Recently, global leaders gathered in Glasgow for the COP26 climate summit. It was here that nations, both large and small, made commitments to combat and slow the effects of climate change. It should concern us that many of the proposals and agreements target some of our most critically important industries, including oil and gas, putting jobs, affordable fuels and energy and our economy at risk.
The United States has tried this tactic and it consistently fails. Most recently, President Biden agreed to and implemented sweeping government regulations related to the environment without fully understanding the impacts upon communities in energy states like New Mexico.
Take, for example, the recent ban on oil and natural gas leasing on public lands and in offshore waters. Despite a groundswell of opposition from states who said the ban could cause significant community harm and economic loss, the Department of Interior pressed forward with its leasing moratorium, seemingly without even considering its consequences. 2021 will mark the first year in decades no onshore federal leasing auctions will have occurred across the US.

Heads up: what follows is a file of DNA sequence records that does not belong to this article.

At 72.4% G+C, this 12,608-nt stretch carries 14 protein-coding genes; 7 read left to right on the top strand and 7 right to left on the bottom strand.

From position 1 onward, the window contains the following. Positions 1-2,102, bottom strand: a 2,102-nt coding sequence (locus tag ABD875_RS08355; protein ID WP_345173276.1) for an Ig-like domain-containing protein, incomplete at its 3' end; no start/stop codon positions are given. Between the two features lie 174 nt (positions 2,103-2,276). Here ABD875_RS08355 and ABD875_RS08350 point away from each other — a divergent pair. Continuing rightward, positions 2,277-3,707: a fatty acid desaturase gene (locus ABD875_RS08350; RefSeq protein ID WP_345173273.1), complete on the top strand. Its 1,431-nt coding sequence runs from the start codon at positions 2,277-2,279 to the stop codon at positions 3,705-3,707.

Federal lands currently compose nearly 35% of New Mexico’s total area, and a federal oil and gas leasing ban would immediately threaten the welfare and future of our state. We would lose critical jobs at a time when the economy is reeling, and our unemployment rate remains one of the highest in the nation. At the same time, ban would eliminate critical tax revenues that pay for schools, hospitals, roads and other infrastructure, keeping the government from dipping into the pockets of taxpayers.
Fortunately, this hasty decision was overturned in court after 12 states sued the Department of Interior. But it still represents a dangerous trend we see on both sides of the aisle—government representatives putting politics and big government over the best interests of our people—and it is unacceptable.
Moreover, sweeping government policies such as a leasing ban rarely work as intended. Instead, they hamstring businesses and stifle innovation, hurt our middle- and lower-income citizens and communities and always have unintended consequences. And it is important to keep this in mind as we consider ways to address climate change, especially for states like New Mexico.
It should be clear to U.S. officials that working together with energy companies, not actively against, will be the best path to a cleaner, more sustainable future. Already, energy companies are heavily investing in innovative solutions, like carbon capture and storage, to reduce emissions while protecting jobs and revenues and keeping energy costs low. We should continue encouraging this type of collaboration and innovation between government and private industry to effectively balance economic growth with climate goals.